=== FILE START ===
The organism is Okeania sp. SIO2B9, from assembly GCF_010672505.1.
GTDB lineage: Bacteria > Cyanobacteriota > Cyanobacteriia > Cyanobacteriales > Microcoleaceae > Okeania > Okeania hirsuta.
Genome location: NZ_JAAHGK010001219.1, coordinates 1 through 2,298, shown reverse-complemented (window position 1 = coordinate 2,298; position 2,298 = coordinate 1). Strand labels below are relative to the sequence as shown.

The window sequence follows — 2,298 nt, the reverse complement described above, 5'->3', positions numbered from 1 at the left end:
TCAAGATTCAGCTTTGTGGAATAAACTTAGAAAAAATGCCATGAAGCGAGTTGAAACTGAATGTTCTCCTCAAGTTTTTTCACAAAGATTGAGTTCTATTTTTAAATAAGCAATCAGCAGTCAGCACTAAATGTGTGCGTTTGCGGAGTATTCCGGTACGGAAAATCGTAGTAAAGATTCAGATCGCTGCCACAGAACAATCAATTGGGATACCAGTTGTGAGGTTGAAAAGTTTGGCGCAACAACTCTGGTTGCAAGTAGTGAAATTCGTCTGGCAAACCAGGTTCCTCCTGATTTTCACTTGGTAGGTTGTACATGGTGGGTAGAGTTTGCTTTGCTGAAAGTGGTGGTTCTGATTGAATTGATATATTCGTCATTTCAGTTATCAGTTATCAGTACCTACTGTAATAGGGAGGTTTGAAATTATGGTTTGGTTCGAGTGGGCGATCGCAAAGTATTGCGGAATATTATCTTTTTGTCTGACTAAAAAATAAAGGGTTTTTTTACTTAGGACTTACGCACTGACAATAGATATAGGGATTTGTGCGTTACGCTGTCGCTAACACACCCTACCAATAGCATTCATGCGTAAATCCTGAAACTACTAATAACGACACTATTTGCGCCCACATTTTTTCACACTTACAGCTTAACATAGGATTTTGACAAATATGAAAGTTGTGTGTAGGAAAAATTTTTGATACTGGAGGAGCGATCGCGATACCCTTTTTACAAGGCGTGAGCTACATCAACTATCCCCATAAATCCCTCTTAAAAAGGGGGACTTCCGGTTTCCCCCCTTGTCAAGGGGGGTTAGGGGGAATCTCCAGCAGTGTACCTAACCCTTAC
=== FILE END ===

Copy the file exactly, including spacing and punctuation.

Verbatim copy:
The organism is Okeania sp. SIO2B9, from assembly GCF_010672505.1.
GTDB lineage: Bacteria > Cyanobacteriota > Cyanobacteriia > Cyanobacteriales > Microcoleaceae > Okeania > Okeania hirsuta.
Genome location: NZ_JAAHGK010001219.1, coordinates 1 through 2,298, shown reverse-complemented (window position 1 = coordinate 2,298; position 2,298 = coordinate 1). Strand labels below are relative to the sequence as shown.

The window sequence follows — 2,298 nt, the reverse complement described above, 5'->3', positions numbered from 1 at the left end:
TCAAGATTCAGCTTTGTGGAATAAACTTAGAAAAAATGCCATGAAGCGAGTTGAAACTGAATGTTCTCCTCAAGTTTTTTCACAAAGATTGAGTTCTATTTTTAAATAAGCAATCAGCAGTCAGCACTAAATGTGTGCGTTTGCGGAGTATTCCGGTACGGAAAATCGTAGTAAAGATTCAGATCGCTGCCACAGAACAATCAATTGGGATACCAGTTGTGAGGTTGAAAAGTTTGGCGCAACAACTCTGGTTGCAAGTAGTGAAATTCGTCTGGCAAACCAGGTTCCTCCTGATTTTCACTTGGTAGGTTGTACATGGTGGGTAGAGTTTGCTTTGCTGAAAGTGGTGGTTCTGATTGAATTGATATATTCGTCATTTCAGTTATCAGTTATCAGTACCTACTGTAATAGGGAGGTTTGAAATTATGGTTTGGTTCGAGTGGGCGATCGCAAAGTATTGCGGAATATTATCTTTTTGTCTGACTAAAAAATAAAGGGTTTTTTTACTTAGGACTTACGCACTGACAATAGATATAGGGATTTGTGCGTTACGCTGTCGCTAACACACCCTACCAATAGCATTCATGCGTAAATCCTGAAACTACTAATAACGACACTATTTGCGCCCACATTTTTTCACACTTACAGCTTAACATAGGATTTTGACAAATATGAAAGTTGTGTGTAGGAAAAATTTTTGATACTGGAGGAGCGATCGCGATACCCTTTTTACAAGGCGTGAGCTACATCAACTATCCCCATAAATCCCTCTTAAAAAGGGGGACTTCCGGTTTCCCCCCTTGTCAAGGGGGGTTAGGGGGAATCTCCAGCAGTGTACCTAACCCTTAC